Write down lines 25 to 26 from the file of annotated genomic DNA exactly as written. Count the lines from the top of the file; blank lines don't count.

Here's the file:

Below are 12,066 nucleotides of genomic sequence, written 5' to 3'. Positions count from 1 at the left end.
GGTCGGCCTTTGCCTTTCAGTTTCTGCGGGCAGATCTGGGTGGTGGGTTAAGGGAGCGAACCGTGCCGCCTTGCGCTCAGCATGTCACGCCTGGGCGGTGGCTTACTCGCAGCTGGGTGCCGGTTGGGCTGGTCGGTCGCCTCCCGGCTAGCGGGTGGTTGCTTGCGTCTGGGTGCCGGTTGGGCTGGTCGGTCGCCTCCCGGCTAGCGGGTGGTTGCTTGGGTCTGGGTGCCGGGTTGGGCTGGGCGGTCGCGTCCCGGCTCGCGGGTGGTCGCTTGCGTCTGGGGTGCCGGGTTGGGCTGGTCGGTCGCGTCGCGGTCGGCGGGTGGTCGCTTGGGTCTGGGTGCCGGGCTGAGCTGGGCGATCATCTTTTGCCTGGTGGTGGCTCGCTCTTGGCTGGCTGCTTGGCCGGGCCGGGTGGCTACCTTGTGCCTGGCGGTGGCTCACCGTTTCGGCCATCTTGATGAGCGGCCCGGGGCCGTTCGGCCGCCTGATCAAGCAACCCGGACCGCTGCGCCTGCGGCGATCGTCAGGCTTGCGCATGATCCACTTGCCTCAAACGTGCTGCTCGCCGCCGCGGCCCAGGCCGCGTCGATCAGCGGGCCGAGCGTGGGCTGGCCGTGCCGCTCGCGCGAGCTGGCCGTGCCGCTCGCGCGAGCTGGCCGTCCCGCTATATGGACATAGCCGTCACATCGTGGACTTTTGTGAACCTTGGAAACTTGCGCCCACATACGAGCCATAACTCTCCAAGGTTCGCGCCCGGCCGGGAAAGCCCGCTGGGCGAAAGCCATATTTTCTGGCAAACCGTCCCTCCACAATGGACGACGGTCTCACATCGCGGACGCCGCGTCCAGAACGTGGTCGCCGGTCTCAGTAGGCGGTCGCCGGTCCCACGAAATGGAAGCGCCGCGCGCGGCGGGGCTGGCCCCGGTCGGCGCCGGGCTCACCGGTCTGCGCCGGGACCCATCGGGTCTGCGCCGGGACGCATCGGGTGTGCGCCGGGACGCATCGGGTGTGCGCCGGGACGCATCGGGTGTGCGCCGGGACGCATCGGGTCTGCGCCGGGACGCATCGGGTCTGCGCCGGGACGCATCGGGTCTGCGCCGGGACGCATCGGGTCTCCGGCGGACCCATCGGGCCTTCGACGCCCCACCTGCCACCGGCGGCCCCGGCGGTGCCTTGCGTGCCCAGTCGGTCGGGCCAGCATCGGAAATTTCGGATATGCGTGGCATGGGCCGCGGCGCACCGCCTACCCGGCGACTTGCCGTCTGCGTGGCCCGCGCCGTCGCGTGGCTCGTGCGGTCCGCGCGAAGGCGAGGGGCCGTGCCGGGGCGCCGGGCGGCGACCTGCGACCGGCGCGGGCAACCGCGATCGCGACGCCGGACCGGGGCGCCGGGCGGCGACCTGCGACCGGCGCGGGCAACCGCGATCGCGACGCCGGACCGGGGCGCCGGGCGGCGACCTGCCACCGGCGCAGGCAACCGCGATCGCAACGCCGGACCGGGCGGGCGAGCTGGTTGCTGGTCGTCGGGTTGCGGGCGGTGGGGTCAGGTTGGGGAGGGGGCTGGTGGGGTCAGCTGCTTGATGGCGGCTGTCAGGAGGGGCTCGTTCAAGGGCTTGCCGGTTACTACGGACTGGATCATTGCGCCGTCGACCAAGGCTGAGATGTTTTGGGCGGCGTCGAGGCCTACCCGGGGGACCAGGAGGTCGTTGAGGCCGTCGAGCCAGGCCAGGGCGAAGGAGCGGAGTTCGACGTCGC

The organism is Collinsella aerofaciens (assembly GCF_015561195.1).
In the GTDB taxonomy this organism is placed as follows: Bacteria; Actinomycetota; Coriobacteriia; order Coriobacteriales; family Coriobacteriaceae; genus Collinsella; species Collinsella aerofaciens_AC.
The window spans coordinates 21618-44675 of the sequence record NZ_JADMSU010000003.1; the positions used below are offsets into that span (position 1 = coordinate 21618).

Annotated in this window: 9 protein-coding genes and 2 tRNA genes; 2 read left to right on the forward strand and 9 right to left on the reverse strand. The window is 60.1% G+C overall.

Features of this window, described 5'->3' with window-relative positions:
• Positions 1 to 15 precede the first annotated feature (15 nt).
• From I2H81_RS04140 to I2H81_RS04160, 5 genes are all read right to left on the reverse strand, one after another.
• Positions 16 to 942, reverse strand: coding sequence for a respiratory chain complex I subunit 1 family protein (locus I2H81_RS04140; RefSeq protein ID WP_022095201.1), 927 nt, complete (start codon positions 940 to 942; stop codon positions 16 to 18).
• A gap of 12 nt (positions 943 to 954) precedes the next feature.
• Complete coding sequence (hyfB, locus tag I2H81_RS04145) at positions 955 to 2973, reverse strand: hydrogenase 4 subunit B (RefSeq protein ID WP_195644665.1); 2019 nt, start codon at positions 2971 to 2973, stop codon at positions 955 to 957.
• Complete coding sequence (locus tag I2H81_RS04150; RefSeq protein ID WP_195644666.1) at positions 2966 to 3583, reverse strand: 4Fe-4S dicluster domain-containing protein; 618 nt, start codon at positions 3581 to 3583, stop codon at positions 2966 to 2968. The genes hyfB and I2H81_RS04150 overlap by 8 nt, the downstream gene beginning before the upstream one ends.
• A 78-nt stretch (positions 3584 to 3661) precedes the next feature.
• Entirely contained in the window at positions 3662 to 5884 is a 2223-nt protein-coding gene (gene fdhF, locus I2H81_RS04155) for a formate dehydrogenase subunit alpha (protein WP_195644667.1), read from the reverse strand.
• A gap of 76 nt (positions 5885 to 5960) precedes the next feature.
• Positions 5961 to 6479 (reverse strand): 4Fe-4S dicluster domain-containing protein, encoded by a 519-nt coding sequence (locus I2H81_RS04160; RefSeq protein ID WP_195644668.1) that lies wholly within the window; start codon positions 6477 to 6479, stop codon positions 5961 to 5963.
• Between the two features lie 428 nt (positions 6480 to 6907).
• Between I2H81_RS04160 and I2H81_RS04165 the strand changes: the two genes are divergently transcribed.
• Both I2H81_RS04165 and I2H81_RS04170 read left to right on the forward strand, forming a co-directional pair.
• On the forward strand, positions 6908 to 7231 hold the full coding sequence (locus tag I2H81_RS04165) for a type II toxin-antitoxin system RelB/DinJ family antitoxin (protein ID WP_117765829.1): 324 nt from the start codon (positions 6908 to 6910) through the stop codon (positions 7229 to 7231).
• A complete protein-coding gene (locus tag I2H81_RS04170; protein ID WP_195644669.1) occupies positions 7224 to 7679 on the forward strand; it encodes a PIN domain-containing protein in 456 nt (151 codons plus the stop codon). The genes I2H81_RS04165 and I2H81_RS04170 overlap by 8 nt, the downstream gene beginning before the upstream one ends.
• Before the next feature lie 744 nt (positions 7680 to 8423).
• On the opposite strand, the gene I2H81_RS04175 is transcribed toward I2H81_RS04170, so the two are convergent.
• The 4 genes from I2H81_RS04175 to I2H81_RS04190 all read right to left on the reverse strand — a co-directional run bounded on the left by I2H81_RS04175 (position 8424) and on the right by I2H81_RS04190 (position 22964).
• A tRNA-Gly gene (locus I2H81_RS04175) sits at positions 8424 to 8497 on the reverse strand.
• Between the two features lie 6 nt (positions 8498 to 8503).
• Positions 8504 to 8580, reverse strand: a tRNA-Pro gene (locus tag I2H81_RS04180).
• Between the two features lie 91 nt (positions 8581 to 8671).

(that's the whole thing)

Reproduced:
• The 4 genes from I2H81_RS04175 to I2H81_RS04190 all read right to left on the reverse strand — a co-directional run bounded on the left by I2H81_RS04175 (position 8424) and on the right by I2H81_RS04190 (position 22964).
• A tRNA-Gly gene (locus I2H81_RS04175) sits at positions 8424 to 8497 on the reverse strand.